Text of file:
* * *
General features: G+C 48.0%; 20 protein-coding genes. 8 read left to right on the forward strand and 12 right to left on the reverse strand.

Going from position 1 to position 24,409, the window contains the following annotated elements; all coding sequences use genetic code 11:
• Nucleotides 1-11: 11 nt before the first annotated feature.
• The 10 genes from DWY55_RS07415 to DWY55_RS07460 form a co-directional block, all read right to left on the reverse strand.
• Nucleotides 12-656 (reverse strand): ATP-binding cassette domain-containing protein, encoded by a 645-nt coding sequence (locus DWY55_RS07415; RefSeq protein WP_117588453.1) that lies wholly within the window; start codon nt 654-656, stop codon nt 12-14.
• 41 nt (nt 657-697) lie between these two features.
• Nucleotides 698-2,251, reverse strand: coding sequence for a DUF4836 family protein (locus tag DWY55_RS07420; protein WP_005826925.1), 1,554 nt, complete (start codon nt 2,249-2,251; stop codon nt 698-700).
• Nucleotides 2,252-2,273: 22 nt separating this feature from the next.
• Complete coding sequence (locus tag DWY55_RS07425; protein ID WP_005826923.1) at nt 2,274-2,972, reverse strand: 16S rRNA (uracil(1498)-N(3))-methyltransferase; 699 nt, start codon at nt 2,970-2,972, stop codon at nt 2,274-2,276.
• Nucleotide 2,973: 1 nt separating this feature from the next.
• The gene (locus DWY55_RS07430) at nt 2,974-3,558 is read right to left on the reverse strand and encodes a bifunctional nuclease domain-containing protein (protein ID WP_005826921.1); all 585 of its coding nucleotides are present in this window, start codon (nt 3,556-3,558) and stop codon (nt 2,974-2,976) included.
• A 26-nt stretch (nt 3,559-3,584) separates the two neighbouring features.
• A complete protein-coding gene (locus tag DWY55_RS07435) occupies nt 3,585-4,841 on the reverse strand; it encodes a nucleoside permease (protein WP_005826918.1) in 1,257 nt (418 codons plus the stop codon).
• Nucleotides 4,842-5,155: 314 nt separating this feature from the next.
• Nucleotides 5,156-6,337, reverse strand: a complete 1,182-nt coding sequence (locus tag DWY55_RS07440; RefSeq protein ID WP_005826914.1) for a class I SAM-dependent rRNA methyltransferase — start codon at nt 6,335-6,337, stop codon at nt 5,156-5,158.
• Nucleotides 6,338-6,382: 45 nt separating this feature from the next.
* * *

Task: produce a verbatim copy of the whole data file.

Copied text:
General features: G+C 48.0%; 20 protein-coding genes. 8 read left to right on the forward strand and 12 right to left on the reverse strand.

Going from position 1 to position 24,409, the window contains the following annotated elements; all coding sequences use genetic code 11:
• Nucleotides 1-11: 11 nt before the first annotated feature.
• The 10 genes from DWY55_RS07415 to DWY55_RS07460 form a co-directional block, all read right to left on the reverse strand.
• Nucleotides 12-656 (reverse strand): ATP-binding cassette domain-containing protein, encoded by a 645-nt coding sequence (locus DWY55_RS07415; RefSeq protein WP_117588453.1) that lies wholly within the window; start codon nt 654-656, stop codon nt 12-14.
• 41 nt (nt 657-697) lie between these two features.
• Nucleotides 698-2,251, reverse strand: coding sequence for a DUF4836 family protein (locus tag DWY55_RS07420; protein WP_005826925.1), 1,554 nt, complete (start codon nt 2,249-2,251; stop codon nt 698-700).
• Nucleotides 2,252-2,273: 22 nt separating this feature from the next.
• Complete coding sequence (locus tag DWY55_RS07425; protein ID WP_005826923.1) at nt 2,274-2,972, reverse strand: 16S rRNA (uracil(1498)-N(3))-methyltransferase; 699 nt, start codon at nt 2,970-2,972, stop codon at nt 2,274-2,276.
• Nucleotide 2,973: 1 nt separating this feature from the next.
• The gene (locus DWY55_RS07430) at nt 2,974-3,558 is read right to left on the reverse strand and encodes a bifunctional nuclease domain-containing protein (protein ID WP_005826921.1); all 585 of its coding nucleotides are present in this window, start codon (nt 3,556-3,558) and stop codon (nt 2,974-2,976) included.
• A 26-nt stretch (nt 3,559-3,584) separates the two neighbouring features.
• A complete protein-coding gene (locus tag DWY55_RS07435) occupies nt 3,585-4,841 on the reverse strand; it encodes a nucleoside permease (protein WP_005826918.1) in 1,257 nt (418 codons plus the stop codon).
• Nucleotides 4,842-5,155: 314 nt separating this feature from the next.
• Nucleotides 5,156-6,337, reverse strand: a complete 1,182-nt coding sequence (locus tag DWY55_RS07440; RefSeq protein ID WP_005826914.1) for a class I SAM-dependent rRNA methyltransferase — start codon at nt 6,335-6,337, stop codon at nt 5,156-5,158.
• Nucleotides 6,338-6,382: 45 nt separating this feature from the next.